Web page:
English LPCM 2.0 mono (Blu-ray)
English Dolby Digital 2.0 mono (DVD)

The original mono track has been remastered using the original mono track negative. The sound is fairly good with the music tracks and score coming in full, while never overpowering the dialogue scenes for a well mixed audio track. There are no hisses, pops, or dropouts in the track to speak of.

There are optional English HoH subtitles for the main feature in a white font, free of grammar or spelling errors.


This is a dual format release with the film and extras on the Blu-ray and the same content repeated in standard definition PAL on the DVD.

DISC ONE (Blu-ray)

Audio commentary by Flipside founders Vic Pratt and William Fowler
The founders of the BFI Flipside series give a fairly light but informative discussion on the film. They comment on the costume designs, the drug use seen by the characters, the differences between the film and the novel, biographies of the actors and crew, the theme of the changing culture, and much more.
in English LPCM 2.0 with no subtitles

"James Mason in Conversation" 1981 audio interview, plays over the film (85:43)
Recorded at the National Film Theatre in London on September 5, 1981, Mason talks about his life, the film industry, roles he loved, roles he turned down, and even about some films he was unhappy with in this candid discussion. Some questions from the audience are also taken. This extra plays as an alternate audio track over the film. Once the discussion ends, the audio reverts back to the film's audio.
in English LPCM 2.0 with no subtitles

"G.G. Passion" 1966 short (24:16)
A young music star named G.G. who is always surrounded by gorgeous women is suddenly given a death sentence, with only 24 hour to live. This black and white short is an interesting and bizarre compliment to the main feature seeing the side of Swinging London and the clash of the older generation, the ones who stamp the "death" mark. The transfer of the film has scratches and tramline marks especially in the beginning but starts to look better later on. The sound also is a but on the tinny side but is overall listenable.
in 1080p AVC MPEG-4, in 1.33:1, in English LPCM 2.0 with no subtitles

"Good Strong Coffee" c1968 short (1:59)
A psychedelic coffee ad with tinted wild colors and a fairly good quality image throughout.
in 1080p AVC MPEG-4, in 1.33:1, in English LPCM 2.0 with no subtitles

"Tram Journey Through Southampton" c1900 short (1:49)
A single shot tramline footage from the front carriage, featuring "May the Chords Be With You"
by Computer Music All-stars for the score.
in 1080p AVC MPEG-4, in 1.33:1, Music LPCM 2.0 with no subtitles

"Charlie Chaplin Sails From Southampton" 1921 short (0:45)
This Topical Budget newsreel features the master comedian about to set sail, featuring "Drop of Water in the Oceaní by
Broke For Free for the score.
in 1080p AVC MPEG-4, in 1.33:1, Music LPCM 2.0 with no subtitles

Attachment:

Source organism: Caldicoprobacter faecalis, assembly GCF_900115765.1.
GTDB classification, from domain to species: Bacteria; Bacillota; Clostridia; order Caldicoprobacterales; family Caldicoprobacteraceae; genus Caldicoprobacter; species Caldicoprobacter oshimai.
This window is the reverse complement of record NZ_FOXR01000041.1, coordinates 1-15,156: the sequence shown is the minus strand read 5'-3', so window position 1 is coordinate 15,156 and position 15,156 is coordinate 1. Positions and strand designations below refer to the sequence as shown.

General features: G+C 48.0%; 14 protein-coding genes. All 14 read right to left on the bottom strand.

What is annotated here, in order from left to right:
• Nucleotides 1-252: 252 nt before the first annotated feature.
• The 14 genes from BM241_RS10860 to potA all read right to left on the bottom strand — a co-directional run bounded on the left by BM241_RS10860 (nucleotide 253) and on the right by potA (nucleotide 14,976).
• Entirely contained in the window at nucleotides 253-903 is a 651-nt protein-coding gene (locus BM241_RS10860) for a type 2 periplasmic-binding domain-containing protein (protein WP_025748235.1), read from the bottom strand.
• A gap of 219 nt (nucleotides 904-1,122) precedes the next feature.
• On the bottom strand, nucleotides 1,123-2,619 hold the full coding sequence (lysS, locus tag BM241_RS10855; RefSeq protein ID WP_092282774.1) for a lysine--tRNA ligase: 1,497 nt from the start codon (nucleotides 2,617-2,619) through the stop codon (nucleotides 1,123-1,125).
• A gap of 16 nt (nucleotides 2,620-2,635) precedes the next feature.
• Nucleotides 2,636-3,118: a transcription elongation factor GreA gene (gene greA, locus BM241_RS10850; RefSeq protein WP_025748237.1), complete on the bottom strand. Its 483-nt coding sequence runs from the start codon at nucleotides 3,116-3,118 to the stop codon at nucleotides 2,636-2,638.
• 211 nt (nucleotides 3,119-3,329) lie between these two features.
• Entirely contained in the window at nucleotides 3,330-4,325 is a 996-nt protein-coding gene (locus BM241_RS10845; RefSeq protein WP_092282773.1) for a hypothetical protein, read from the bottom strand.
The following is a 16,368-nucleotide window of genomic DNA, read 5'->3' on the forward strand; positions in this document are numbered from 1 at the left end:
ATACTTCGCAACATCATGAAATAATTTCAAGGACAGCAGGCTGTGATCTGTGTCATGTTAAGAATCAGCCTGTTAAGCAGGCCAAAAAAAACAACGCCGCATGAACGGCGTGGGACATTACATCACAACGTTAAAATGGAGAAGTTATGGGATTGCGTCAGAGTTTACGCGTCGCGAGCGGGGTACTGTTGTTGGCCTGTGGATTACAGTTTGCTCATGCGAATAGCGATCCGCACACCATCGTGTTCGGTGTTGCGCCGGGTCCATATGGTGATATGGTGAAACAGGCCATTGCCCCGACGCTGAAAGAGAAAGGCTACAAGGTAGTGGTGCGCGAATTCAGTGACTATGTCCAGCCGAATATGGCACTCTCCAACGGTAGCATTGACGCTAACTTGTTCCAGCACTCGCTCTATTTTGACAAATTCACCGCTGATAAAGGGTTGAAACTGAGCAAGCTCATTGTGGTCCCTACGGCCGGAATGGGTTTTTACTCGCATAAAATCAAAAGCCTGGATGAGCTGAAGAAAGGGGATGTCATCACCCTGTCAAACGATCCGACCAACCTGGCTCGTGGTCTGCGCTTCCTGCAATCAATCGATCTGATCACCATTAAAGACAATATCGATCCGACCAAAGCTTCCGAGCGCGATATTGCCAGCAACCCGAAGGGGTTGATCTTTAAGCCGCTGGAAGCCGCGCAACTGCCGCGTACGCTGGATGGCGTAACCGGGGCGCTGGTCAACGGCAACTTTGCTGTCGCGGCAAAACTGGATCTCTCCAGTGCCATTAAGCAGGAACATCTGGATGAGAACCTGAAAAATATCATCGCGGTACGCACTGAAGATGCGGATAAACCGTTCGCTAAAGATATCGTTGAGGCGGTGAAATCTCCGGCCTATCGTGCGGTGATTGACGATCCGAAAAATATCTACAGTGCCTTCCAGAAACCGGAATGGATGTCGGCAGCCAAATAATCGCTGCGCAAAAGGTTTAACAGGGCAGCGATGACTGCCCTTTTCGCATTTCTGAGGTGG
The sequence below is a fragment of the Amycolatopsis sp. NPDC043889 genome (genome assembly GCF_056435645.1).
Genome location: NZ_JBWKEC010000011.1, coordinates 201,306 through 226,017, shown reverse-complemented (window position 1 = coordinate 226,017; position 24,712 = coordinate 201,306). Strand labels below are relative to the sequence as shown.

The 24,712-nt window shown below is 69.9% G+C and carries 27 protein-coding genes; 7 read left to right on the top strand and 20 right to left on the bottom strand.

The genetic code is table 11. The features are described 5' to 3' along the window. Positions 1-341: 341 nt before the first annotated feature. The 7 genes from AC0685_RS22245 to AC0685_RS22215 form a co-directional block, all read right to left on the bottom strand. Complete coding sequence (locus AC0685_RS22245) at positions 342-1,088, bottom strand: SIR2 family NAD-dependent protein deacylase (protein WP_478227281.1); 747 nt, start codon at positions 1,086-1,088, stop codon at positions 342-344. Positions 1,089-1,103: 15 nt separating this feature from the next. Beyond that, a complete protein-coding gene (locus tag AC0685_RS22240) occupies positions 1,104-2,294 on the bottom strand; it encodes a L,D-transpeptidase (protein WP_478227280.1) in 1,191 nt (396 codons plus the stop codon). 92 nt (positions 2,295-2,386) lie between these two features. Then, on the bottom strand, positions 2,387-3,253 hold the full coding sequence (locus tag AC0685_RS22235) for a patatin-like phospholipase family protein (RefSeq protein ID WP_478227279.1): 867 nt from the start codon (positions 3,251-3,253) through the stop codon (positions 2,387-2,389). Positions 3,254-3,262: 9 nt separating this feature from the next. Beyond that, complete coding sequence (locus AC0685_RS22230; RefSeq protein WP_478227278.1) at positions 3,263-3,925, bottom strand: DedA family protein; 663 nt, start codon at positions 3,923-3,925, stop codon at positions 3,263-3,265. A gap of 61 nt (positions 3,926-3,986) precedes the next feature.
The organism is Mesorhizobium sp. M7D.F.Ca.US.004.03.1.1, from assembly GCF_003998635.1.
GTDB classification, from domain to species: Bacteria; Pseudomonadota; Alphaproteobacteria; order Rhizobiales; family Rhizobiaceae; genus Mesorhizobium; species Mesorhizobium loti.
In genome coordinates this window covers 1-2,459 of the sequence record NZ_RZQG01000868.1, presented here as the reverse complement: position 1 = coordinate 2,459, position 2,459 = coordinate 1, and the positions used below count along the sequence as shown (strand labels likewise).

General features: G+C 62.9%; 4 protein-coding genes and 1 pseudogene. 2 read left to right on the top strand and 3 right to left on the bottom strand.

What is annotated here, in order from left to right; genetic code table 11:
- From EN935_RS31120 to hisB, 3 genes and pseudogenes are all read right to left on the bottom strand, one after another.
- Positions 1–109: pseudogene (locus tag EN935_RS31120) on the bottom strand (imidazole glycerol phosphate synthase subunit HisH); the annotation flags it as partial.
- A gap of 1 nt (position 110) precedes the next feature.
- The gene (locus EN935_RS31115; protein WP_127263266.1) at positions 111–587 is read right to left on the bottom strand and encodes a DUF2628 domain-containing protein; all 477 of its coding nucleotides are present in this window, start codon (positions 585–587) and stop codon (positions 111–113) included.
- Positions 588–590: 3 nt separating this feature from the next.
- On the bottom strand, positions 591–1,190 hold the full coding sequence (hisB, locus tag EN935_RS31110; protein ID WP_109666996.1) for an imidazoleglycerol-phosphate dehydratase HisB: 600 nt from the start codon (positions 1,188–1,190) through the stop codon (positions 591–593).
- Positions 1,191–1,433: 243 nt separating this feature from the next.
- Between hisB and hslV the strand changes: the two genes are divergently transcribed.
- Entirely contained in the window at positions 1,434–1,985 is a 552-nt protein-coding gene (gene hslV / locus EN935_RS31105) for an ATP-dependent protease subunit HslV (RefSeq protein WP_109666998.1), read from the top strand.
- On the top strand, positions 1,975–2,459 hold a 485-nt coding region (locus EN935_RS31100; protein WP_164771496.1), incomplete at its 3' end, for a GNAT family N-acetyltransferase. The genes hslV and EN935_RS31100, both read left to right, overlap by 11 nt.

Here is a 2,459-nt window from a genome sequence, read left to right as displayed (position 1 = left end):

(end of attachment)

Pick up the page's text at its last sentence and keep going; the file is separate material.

"Southampton Docks" 1964 short (23:35)
Here is a color documentary about the docks of Southampton, which has a steady stream of cars, cheese, wool, and much more entering and exiting, plus information on the construction of new docks for the future.
in 1080p AVC MPEG-4, in 1.33:1, in English LPCM 2.0 with no subtitles

Original theatrical trailer (2:59)
The original UK trailer is presented, with very washed out colors.
in 1080p AVC MPEG-4, in 1.66:1, in English LPCM 2.0 with no subtitles


Audio commentary by Flipside founders Vic Pratt and William Fowler
"James Mason in Conversation" 1981 audio interview, plays over the film (85:43)
"G.G. Passion" 1966 short (23:19)
"Good Strong Coffee" c1968 short (1:55)
"Tram Journey Through Southampton" c1900 short (1:38)
"Charlie Chaplin Sails From Southampton" 1921 short (0:44)
"Southampton Docks" 1964 short (22:38)
Original theatrical trailer (2:53)

All the extras are presented once again on a DVD copy in standard definition PAL.

Included is an illustrated booklet with essays, biographies, credits, and stills. The first essay is "Ancient and Modern" by author Jonathan Rigby which covers the making of the film and its themes. "Turning the Lens on Simenon" by Omer Ali is a biography and filmography of the original author Georges Simenon. "The Animals' House" by Antion Vikram Singh Meredith who is more well known by his given name Vic Briggs, a former member of The Animals, recalling the film and the recording of the music. Writer John Oliver gives short biographies of James Mason and Geraldine Chaplin, followed by credits for special features, transfer information, and acknowledgements.

The film was released in the United States on Blu-ray by Kino Lorber, containing the American cut and trailers as extras. While it would have been an interesting curiosity to include it on the UK BFI set, the longer cut seems to be the more preferable option. But of those interested, the shorter version is also available.


This is the 37th release in the BFI Flipside series.


"Stranger in the House" has its charm with the retro aesthetics and James Mason's performance, but overall it mostly falls flat in its command and tone. The BFI release features a great selection of extras and good transfers for video and with the audio.

The Film: C+ Video: B Audio: B+ Extras: B+ Overall: B